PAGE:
Queensland Premier Annastacia Palaszczuk confirmed after a meeting with International Olympic Committee vice-president John Coates on Monday that she’d convene a 2032 taskforce early next year.
Coates, who is also president of the Australian Olympic Committee, said Australian Prime Minister Scott Morrison had been supportive of the bid during a meeting in Japan last month with IOC president Thomas Bach.
“I think with COVID under control in this country largely that it is time for everyone to reaffirm their commitment to these games," he said, adding that the IOC was in preliminary talks with at least four potential bidders.
The Queensland bid will include cities in the southeast of the state and be centered around Brisbane and the Gold Coast.
Brisbane Lord Mayor Adrian Schrinner issued a statement in support of the bid but said the Council of Southeast Queensland Mayors is “mindful not to get carried away with the hype of an Olympic Games and to ensure a Games delivers tangible and lasting ... legacies.”
“I don’t think anyone wants to see an Olympic Games delivered just for the sake of it," he said, "Particularly not the mayors of southeast Queensland.”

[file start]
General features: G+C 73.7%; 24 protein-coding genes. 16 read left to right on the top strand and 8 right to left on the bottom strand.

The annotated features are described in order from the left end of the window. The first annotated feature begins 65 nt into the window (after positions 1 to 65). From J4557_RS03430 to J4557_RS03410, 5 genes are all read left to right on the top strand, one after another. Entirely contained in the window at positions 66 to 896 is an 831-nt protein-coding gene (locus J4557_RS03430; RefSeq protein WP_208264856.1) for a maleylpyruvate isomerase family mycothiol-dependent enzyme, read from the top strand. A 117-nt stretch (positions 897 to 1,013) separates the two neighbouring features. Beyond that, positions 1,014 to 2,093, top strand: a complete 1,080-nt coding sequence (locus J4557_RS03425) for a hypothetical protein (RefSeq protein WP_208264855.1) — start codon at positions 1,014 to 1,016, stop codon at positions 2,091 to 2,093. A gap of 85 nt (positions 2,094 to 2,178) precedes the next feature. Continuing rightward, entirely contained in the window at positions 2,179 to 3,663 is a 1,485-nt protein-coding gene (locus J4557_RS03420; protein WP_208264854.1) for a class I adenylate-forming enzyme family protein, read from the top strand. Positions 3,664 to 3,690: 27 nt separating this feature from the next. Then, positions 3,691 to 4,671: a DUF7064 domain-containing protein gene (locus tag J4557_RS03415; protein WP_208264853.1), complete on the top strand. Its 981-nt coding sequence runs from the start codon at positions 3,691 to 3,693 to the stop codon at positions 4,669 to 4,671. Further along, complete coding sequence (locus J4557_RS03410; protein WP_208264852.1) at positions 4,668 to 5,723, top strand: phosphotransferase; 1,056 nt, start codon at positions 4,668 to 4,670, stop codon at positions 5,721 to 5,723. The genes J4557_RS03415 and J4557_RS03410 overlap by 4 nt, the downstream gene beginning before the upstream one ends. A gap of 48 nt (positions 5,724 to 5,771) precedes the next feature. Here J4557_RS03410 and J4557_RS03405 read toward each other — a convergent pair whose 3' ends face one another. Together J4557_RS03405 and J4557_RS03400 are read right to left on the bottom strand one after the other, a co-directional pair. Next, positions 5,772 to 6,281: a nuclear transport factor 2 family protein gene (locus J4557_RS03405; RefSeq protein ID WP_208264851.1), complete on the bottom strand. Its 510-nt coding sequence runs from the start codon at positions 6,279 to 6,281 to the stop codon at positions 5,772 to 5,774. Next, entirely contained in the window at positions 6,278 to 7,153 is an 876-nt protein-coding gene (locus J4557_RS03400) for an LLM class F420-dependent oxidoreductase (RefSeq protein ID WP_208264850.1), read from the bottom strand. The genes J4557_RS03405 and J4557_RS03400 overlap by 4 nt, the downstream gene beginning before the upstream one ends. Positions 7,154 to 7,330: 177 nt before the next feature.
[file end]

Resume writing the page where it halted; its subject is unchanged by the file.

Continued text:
Palaszczuk announced last year that Queensland would bid to host the 2032 Olympic Games and Paralympics and it had the support of the federal government, although the planning was put on hold during the COVID-19 pandemic.
Estimates released in May last year put the cost of hosting the games at 5.3 billion Australian dollars ($3.6 billion), based largely on the use of existing facilities.
Olympic cost estimates are notoriously low and usually soar.
The Tokyo Olympics were postponed eight months ago, and rescheduled to be staged from July 23, 2021. Organizers have estimated the additional cost for the Games could $2.8 billion.
Prior to the postponement, Japan said the Olympics would cost $12.6 billion, although a government audit last year said it could likely cost twice that much.
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